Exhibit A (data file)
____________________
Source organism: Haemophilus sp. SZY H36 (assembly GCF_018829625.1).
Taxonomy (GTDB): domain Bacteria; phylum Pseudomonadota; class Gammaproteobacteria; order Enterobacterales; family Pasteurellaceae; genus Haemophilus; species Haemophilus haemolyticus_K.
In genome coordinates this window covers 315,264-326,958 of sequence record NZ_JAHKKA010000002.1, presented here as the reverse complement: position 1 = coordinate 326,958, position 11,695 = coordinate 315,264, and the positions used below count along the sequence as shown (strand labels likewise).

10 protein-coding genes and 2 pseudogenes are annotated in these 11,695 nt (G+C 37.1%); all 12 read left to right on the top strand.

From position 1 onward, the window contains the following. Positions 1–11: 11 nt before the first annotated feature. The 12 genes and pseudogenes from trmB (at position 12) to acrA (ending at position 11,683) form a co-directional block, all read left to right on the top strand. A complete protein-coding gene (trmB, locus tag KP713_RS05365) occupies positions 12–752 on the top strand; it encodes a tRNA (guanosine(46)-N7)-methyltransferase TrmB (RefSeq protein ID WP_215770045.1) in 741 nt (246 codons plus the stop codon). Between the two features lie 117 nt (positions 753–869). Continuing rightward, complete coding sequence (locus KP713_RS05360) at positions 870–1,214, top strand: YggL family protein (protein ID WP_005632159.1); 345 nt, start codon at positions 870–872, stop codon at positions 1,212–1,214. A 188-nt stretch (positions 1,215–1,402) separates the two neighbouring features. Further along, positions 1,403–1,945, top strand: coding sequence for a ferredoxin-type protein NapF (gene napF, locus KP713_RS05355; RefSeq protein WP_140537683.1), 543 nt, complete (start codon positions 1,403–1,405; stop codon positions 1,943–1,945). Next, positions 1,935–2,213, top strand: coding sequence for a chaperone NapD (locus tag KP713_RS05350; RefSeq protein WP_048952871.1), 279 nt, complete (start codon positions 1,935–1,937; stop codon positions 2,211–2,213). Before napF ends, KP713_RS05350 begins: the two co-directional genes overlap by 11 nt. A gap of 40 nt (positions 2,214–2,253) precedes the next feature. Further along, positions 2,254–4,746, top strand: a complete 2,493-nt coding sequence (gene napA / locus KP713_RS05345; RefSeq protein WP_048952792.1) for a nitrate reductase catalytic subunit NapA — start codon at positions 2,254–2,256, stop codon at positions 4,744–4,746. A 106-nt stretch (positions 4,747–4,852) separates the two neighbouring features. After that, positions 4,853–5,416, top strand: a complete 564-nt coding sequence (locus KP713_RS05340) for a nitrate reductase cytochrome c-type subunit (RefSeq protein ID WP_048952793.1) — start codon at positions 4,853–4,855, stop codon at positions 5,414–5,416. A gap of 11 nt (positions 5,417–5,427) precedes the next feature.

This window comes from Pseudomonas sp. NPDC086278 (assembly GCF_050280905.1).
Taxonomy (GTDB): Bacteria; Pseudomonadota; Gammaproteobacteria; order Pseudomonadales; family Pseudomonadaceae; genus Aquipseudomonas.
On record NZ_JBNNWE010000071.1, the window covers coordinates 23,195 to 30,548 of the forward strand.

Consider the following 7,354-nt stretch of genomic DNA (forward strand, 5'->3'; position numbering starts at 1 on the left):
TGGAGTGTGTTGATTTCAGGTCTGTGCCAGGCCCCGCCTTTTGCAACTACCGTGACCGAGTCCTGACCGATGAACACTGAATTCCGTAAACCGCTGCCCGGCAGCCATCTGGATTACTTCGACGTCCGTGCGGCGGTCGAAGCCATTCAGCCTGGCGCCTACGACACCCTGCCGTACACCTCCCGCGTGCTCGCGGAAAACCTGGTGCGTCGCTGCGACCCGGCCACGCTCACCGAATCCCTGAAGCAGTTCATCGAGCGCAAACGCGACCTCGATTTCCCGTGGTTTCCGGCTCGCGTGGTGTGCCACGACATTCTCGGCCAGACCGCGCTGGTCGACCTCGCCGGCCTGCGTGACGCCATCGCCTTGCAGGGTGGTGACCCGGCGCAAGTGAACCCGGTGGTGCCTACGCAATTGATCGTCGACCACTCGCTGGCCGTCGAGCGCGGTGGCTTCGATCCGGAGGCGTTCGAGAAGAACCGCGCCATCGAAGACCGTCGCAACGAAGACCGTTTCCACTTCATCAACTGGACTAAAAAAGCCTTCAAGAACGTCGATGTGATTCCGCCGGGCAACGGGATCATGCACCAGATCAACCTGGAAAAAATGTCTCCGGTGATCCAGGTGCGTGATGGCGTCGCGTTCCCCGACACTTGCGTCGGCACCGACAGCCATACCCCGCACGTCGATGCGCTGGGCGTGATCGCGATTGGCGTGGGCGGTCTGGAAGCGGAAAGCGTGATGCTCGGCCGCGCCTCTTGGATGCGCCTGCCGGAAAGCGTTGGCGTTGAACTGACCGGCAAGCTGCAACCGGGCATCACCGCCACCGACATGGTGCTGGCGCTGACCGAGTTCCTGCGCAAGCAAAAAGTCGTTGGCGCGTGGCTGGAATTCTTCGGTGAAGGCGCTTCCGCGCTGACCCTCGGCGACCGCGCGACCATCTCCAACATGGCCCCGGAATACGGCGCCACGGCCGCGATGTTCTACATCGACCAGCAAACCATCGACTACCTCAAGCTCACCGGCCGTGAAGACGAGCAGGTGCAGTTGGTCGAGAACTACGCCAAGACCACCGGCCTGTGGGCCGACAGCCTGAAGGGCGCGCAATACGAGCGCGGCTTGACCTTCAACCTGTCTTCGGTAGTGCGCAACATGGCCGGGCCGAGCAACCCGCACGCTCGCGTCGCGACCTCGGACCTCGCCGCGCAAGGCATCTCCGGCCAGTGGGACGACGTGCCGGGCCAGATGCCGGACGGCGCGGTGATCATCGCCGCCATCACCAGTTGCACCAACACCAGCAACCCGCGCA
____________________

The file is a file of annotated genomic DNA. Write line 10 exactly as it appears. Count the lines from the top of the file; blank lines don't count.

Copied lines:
TGGAGTGTGTTGATTTCAGGTCTGTGCCAGGCCCCGCCTTTTGCAACTACCGTGACCGAGTCCTGACCGATGAACACTGAATTCCGTAAACCGCTGCCCGGCAGCCATCTGGATTACTTCGACGTCCGTGCGGCGGTCGAAGCCATTCAGCCTGGCGCCTACGACACCCTGCCGTACACCTCCCGCGTGCTCGCGGAAAACCTGGTGCGTCGCTGCGACCCGGCCACGCTCACCGAATCCCTGAAGCAGTTCATCGAGCGCAAACGCGACCTCGATTTCCCGTGGTTTCCGGCTCGCGTGGTGTGCCACGACATTCTCGGCCAGACCGCGCTGGTCGACCTCGCCGGCCTGCGTGACGCCATCGCCTTGCAGGGTGGTGACCCGGCGCAAGTGAACCCGGTGGTGCCTACGCAATTGATCGTCGACCACTCGCTGGCCGTCGAGCGCGGTGGCTTCGATCCGGAGGCGTTCGAGAAGAACCGCGCCATCGAAGACCGTCGCAACGAAGACCGTTTCCACTTCATCAACTGGACTAAAAAAGCCTTCAAGAACGTCGATGTGATTCCGCCGGGCAACGGGATCATGCACCAGATCAACCTGGAAAAAATGTCTCCGGTGATCCAGGTGCGTGATGGCGTCGCGTTCCCCGACACTTGCGTCGGCACCGACAGCCATACCCCGCACGTCGATGCGCTGGGCGTGATCGCGATTGGCGTGGGCGGTCTGGAAGCGGAAAGCGTGATGCTCGGCCGCGCCTCTTGGATGCGCCTGCCGGAAAGCGTTGGCGTTGAACTGACCGGCAAGCTGCAACCGGGCATCACCGCCACCGACATGGTGCTGGCGCTGACCGAGTTCCTGCGCAAGCAAAAAGTCGTTGGCGCGTGGCTGGAATTCTTCGGTGAAGGCGCTTCCGCGCTGACCCTCGGCGACCGCGCGACCATCTCCAACATGGCCCCGGAATACGGCGCCACGGCCGCGATGTTCTACATCGACCAGCAAACCATCGACTACCTCAAGCTCACCGGCCGTGAAGACGAGCAGGTGCAGTTGGTCGAGAACTACGCCAAGACCACCGGCCTGTGGGCCGACAGCCTGAAGGGCGCGCAATACGAGCGCGGCTTGACCTTCAACCTGTCTTCGGTAGTGCGCAACATGGCCGGGCCGAGCAACCCGCACGCTCGCGTCGCGACCTCGGACCTCGCCGCGCAAGGCATCTCCGGCCAGTGGGACGACGTGCCGGGCCAGATGCCGGACGGCGCGGTGATCATCGCCGCCATCACCAGTTGCACCAACACCAGCAACCCGCGCA